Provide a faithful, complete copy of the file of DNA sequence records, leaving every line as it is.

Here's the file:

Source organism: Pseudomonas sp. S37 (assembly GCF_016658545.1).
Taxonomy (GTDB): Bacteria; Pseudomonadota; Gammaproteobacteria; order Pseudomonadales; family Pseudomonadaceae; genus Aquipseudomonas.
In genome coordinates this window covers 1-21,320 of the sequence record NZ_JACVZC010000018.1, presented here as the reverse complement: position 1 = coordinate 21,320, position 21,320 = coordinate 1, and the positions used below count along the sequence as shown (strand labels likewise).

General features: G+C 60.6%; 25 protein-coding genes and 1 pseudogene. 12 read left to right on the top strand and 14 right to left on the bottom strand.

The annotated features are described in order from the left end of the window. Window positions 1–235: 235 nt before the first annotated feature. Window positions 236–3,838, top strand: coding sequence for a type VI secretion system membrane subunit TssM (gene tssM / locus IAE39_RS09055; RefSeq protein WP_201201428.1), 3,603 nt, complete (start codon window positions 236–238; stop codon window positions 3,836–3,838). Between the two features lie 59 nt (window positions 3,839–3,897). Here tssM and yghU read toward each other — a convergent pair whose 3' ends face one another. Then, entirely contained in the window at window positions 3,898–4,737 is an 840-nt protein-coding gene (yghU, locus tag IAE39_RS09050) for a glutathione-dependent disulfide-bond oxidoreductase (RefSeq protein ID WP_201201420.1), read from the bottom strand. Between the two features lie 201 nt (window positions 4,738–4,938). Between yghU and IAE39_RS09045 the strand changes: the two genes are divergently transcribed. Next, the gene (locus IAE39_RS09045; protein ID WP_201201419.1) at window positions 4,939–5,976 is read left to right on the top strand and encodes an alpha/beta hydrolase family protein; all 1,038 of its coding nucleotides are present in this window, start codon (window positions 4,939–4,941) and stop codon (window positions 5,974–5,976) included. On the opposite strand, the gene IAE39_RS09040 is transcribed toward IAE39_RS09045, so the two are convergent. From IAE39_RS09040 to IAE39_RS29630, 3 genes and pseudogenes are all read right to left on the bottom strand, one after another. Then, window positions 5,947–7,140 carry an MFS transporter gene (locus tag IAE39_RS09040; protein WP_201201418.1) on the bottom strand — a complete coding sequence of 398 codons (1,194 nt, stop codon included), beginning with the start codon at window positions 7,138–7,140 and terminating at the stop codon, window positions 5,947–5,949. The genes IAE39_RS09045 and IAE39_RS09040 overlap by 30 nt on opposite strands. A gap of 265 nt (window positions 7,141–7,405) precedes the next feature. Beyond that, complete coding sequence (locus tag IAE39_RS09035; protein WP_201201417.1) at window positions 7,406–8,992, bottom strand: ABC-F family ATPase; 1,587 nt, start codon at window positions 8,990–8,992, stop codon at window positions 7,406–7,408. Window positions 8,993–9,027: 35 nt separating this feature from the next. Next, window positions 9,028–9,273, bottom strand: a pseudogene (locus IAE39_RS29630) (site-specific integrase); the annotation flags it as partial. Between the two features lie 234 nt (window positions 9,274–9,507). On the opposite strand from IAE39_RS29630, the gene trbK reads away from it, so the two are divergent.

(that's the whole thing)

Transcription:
Source organism: Pseudomonas sp. S37 (assembly GCF_016658545.1).
Taxonomy (GTDB): Bacteria; Pseudomonadota; Gammaproteobacteria; order Pseudomonadales; family Pseudomonadaceae; genus Aquipseudomonas.
In genome coordinates this window covers 1-21,320 of the sequence record NZ_JACVZC010000018.1, presented here as the reverse complement: position 1 = coordinate 21,320, position 21,320 = coordinate 1, and the positions used below count along the sequence as shown (strand labels likewise).

General features: G+C 60.6%; 25 protein-coding genes and 1 pseudogene. 12 read left to right on the top strand and 14 right to left on the bottom strand.

The annotated features are described in order from the left end of the window. Window positions 1–235: 235 nt before the first annotated feature. Window positions 236–3,838, top strand: coding sequence for a type VI secretion system membrane subunit TssM (gene tssM / locus IAE39_RS09055; RefSeq protein WP_201201428.1), 3,603 nt, complete (start codon window positions 236–238; stop codon window positions 3,836–3,838). Between the two features lie 59 nt (window positions 3,839–3,897). Here tssM and yghU read toward each other — a convergent pair whose 3' ends face one another. Then, entirely contained in the window at window positions 3,898–4,737 is an 840-nt protein-coding gene (yghU, locus tag IAE39_RS09050) for a glutathione-dependent disulfide-bond oxidoreductase (RefSeq protein ID WP_201201420.1), read from the bottom strand. Between the two features lie 201 nt (window positions 4,738–4,938). Between yghU and IAE39_RS09045 the strand changes: the two genes are divergently transcribed. Next, the gene (locus IAE39_RS09045; protein ID WP_201201419.1) at window positions 4,939–5,976 is read left to right on the top strand and encodes an alpha/beta hydrolase family protein; all 1,038 of its coding nucleotides are present in this window, start codon (window positions 4,939–4,941) and stop codon (window positions 5,974–5,976) included. On the opposite strand, the gene IAE39_RS09040 is transcribed toward IAE39_RS09045, so the two are convergent. From IAE39_RS09040 to IAE39_RS29630, 3 genes and pseudogenes are all read right to left on the bottom strand, one after another. Then, window positions 5,947–7,140 carry an MFS transporter gene (locus tag IAE39_RS09040; protein WP_201201418.1) on the bottom strand — a complete coding sequence of 398 codons (1,194 nt, stop codon included), beginning with the start codon at window positions 7,138–7,140 and terminating at the stop codon, window positions 5,947–5,949. The genes IAE39_RS09045 and IAE39_RS09040 overlap by 30 nt on opposite strands. A gap of 265 nt (window positions 7,141–7,405) precedes the next feature. Beyond that, complete coding sequence (locus tag IAE39_RS09035; protein WP_201201417.1) at window positions 7,406–8,992, bottom strand: ABC-F family ATPase; 1,587 nt, start codon at window positions 8,990–8,992, stop codon at window positions 7,406–7,408. Window positions 8,993–9,027: 35 nt separating this feature from the next. Next, window positions 9,028–9,273, bottom strand: a pseudogene (locus IAE39_RS29630) (site-specific integrase); the annotation flags it as partial. Between the two features lie 234 nt (window positions 9,274–9,507). On the opposite strand from IAE39_RS29630, the gene trbK reads away from it, so the two are divergent.